Article Title

In vivo microdialysis: A novel sampling technique for drug analysis in live subjects


By using an in vivo microdialysis technique, extracellular dopamine (DA) and cocaine concentration in the medial prefrontal cortex (mPFC) after intravenous cocaine injection (1.5 mg/kg in group A and 3.0 mg/kg in group B) were evaluated in adult male Sprague-Dawley rats anesthetized with chloral hydrate (400 mg/kg, i.p., with 80 mg/kg/h supplements). Dialysate samples were collected at 20-min intervals for a 100-min period and were analyzed for DNA content by an HPLC/electrochemical detector, and for cocaine content by an HPLC/ultraviolet detector. After intravenous (i.v.) cocaine injection, both DA and cocaine concentrations in the dialysate reached maximum within 20 minutes, correlated nicely, and then rapidly declined. The maximal DA increase was 214.0 ± 20.3% for the high dose group and 118.7 ± 5.0% for the low dose group. The DA baseline concentration in dialysate was 0.390 ± 0.058 nM. The maximal cocaine concentration was 0.20 ± 0.08 μM, and 0.6 ± 0.08 μM respectively. By using an in vivo calibration method for microdialysis, the in vivo recovery of cocaine in the mPFC was obtained as 33 ± 5%. The actual extracellular cocaine concentration was therefore calculated to be 1.84 ± 0.64 μM in group A and 4.00 ± 0.94 μgM in group B. From the results, extracellular cocaine concentration was found to be highly correlated with a DA percentile increase over the 100 min period of time. After first-order linear regression, the correlation coefficient was 0.976. In summary, in vivo microdialysis is not only a sampling technique for determining the drug concentration at a specific area in live subjects, but is also useful simultaneously to observe the changes of endogenous compound. Therefore, microdialysis technique is a popular research tool with great potential in the immediate future and is a valuable new state of the art to be introduced into our research society.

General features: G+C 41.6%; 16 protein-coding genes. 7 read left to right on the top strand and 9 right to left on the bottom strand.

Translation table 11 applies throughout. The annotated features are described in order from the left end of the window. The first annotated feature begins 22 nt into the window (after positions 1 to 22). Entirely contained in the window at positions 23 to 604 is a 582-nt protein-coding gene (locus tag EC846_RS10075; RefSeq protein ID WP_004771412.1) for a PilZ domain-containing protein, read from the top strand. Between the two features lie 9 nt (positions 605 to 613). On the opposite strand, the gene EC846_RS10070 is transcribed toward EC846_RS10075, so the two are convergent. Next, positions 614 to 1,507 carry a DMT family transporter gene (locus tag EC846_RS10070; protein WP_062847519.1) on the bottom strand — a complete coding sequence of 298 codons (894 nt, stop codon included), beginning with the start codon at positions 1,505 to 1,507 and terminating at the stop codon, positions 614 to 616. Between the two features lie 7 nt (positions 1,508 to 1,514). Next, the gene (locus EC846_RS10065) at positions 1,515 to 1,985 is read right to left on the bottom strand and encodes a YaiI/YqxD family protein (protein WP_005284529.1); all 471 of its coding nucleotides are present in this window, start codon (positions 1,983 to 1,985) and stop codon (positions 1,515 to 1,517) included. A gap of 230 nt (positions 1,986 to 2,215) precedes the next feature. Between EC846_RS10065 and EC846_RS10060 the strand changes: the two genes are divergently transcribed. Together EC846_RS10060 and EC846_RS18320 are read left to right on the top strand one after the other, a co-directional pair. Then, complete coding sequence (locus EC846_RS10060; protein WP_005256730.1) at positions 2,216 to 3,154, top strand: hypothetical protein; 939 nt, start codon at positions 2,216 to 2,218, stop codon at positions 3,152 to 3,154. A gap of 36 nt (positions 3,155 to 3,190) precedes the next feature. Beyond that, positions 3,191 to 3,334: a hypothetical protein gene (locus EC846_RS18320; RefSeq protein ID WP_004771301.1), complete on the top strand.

This document is currently not available here.